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Cannabinoid-1 receptor antagonist rimonabant (SR141716) increases striatal dopamine D2 receptor availability

Authors

  • Cleo L. Crunelle,

    Corresponding author
    1. Amsterdam Institute for Addiction Research and Department of Psychiatry, Academic Medical Center, University of Amsterdam, the Netherlands
    2. Department of Nuclear Medicine, Academic Medical Center, University of Amsterdam, the Netherlands
    • Cleo L. Crunelle, Department of Psychiatry, Academic Medical Center, University of Amsterdam, Meibergdreef 9, Room PA3-229, 1105 AZ, Amsterdam, The Netherlands. E-mail: c.l.crunelle@amc.uva.nl

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    • Both authors contributed equally.

  • Elsmarieke van de Giessen,

    1. Department of Nuclear Medicine, Academic Medical Center, University of Amsterdam, the Netherlands
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    • Both authors contributed equally.

  • Sybille Schulz,

    1. Department of Neuropharmacology, Brain Research Institute, University of Bremen, Germany
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  • Louk J. M. J. Vanderschuren,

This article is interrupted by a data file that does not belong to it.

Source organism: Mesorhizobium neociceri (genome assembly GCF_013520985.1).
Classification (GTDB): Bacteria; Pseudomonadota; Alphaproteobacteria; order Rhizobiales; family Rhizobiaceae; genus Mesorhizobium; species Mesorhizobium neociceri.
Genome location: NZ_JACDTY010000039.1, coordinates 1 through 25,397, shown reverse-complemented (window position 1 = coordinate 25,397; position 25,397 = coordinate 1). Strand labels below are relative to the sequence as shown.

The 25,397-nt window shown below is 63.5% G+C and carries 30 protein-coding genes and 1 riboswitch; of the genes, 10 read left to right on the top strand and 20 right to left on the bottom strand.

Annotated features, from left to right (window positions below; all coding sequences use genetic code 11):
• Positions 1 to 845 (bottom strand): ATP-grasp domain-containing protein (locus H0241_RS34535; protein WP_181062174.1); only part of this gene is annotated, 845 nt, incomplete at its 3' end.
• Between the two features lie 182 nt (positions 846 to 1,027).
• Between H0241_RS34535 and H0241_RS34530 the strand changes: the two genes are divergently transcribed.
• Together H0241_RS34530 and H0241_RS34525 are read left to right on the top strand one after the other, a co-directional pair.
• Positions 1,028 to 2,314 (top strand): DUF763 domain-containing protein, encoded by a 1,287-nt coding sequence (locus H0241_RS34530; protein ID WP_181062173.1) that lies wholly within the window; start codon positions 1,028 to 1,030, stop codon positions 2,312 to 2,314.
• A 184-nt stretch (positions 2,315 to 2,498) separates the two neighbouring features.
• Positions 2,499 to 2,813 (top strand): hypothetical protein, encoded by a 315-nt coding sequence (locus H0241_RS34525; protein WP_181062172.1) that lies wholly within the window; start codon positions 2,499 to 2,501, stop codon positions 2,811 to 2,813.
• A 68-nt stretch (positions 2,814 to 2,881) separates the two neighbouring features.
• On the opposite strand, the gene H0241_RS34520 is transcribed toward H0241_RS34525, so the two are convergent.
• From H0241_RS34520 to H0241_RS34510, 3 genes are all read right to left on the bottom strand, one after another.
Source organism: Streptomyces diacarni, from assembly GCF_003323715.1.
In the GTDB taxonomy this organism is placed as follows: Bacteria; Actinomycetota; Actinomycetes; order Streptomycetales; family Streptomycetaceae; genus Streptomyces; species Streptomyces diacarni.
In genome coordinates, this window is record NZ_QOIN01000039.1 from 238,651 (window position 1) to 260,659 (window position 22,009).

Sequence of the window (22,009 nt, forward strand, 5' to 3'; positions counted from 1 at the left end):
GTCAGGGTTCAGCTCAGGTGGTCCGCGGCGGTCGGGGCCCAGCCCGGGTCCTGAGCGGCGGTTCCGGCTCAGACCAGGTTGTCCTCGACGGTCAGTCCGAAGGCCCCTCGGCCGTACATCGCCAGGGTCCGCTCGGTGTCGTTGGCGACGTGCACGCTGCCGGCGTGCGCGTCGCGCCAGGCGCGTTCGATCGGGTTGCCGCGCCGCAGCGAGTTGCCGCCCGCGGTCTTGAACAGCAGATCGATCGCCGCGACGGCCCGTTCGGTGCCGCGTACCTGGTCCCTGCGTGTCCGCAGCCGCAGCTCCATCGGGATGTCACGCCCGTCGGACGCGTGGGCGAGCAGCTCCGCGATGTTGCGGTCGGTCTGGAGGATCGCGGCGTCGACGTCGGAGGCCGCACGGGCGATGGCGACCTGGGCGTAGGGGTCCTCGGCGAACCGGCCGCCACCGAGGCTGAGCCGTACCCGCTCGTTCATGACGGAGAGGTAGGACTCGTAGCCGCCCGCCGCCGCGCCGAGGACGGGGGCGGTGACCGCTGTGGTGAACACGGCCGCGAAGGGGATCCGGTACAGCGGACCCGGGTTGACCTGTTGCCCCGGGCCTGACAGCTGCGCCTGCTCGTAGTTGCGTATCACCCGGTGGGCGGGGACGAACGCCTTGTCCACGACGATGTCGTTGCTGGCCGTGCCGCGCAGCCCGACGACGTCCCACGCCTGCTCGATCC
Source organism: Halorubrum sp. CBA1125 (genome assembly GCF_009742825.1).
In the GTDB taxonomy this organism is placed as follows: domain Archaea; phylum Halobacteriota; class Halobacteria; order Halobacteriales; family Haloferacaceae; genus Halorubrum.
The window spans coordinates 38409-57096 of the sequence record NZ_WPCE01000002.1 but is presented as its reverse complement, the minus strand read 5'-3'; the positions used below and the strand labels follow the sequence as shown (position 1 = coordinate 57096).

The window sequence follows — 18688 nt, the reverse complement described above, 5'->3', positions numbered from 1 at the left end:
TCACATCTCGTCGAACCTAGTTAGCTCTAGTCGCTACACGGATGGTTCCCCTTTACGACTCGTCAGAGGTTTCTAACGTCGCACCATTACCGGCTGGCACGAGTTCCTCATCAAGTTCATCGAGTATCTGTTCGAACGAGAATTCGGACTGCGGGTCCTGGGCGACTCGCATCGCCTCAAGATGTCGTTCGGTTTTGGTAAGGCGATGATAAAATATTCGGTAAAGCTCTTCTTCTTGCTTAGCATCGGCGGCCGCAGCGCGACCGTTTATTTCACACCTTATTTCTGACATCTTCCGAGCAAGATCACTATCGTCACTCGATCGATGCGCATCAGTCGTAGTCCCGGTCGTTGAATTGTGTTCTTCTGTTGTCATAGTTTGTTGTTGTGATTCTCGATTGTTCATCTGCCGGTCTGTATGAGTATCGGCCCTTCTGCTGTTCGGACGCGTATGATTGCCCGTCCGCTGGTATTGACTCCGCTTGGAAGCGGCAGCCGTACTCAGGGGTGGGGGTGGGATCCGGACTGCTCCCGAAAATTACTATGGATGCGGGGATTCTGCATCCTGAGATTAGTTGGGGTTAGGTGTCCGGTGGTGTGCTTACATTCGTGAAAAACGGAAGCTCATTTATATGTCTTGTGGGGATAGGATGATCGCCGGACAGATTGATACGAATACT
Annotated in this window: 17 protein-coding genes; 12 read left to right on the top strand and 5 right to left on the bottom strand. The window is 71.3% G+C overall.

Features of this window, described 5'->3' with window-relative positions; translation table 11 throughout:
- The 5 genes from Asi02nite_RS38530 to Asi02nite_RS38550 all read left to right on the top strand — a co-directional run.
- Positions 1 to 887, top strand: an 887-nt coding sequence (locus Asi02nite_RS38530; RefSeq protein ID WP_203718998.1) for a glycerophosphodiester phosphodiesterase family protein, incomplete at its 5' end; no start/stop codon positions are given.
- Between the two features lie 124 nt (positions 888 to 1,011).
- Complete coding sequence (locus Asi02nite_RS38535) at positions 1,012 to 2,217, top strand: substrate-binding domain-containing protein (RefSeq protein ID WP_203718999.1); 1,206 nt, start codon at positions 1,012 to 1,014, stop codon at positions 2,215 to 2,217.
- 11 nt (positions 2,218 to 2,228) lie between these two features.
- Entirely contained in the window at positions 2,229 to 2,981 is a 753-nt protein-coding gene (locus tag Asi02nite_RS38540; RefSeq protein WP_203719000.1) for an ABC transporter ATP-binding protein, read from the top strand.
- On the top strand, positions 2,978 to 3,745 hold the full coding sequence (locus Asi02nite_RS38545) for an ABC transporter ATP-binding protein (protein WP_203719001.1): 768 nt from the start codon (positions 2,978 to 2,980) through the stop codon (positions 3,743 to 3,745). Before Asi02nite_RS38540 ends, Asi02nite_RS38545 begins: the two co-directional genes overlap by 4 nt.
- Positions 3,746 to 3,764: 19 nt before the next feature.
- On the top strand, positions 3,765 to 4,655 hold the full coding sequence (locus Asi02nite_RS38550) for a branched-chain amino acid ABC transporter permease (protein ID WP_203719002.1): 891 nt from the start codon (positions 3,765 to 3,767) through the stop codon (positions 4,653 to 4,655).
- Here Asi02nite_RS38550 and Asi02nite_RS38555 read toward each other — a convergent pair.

1. Department of Neuroscience and Pharmacology, Rudolf Magnus Institute of Neuroscience, University Medical Center Utrecht, the Netherlands
    2. Department of Animals in Science and Society, Division of Behavioural Neuroscience, Faculty of Veterinary Medicine, Utrecht University, the Netherlands
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  • Kora de Bruin,

    1. Department of Nuclear Medicine, Academic Medical Center, University of Amsterdam, the Netherlands
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  • Wim van den Brink,

    1. Amsterdam Institute for Addiction Research and Department of Psychiatry, Academic Medical Center, University of Amsterdam, the Netherlands
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  • Jan Booij

    1. Department of Nuclear Medicine, Academic Medical Center, University of Amsterdam, the Netherlands
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ABSTRACT

The cannabinoid 1 receptor antagonist rimonabant (SR141716) alters rewarding properties and intake of food and drugs. Additionally, striatal dopamine D2 receptor (DRD2) availability has been implicated in reward function. This study shows that chronic treatment of rats with rimonabant (1.0 and 3.0 mg/kg/day) dose-dependently increased DRD2 availability in the dorsal striatum (14 and 23%) compared with vehicle. High-dose rimonabant also increased DRD2 availability in the ventral striatum (12%) and reduced weight gain. Thus, up-regulation of striatal DRD2 by chronic rimonabant administration may be an underlying mechanism of action and confirms the interactions of the endocannabinoid and dopaminergic systems.

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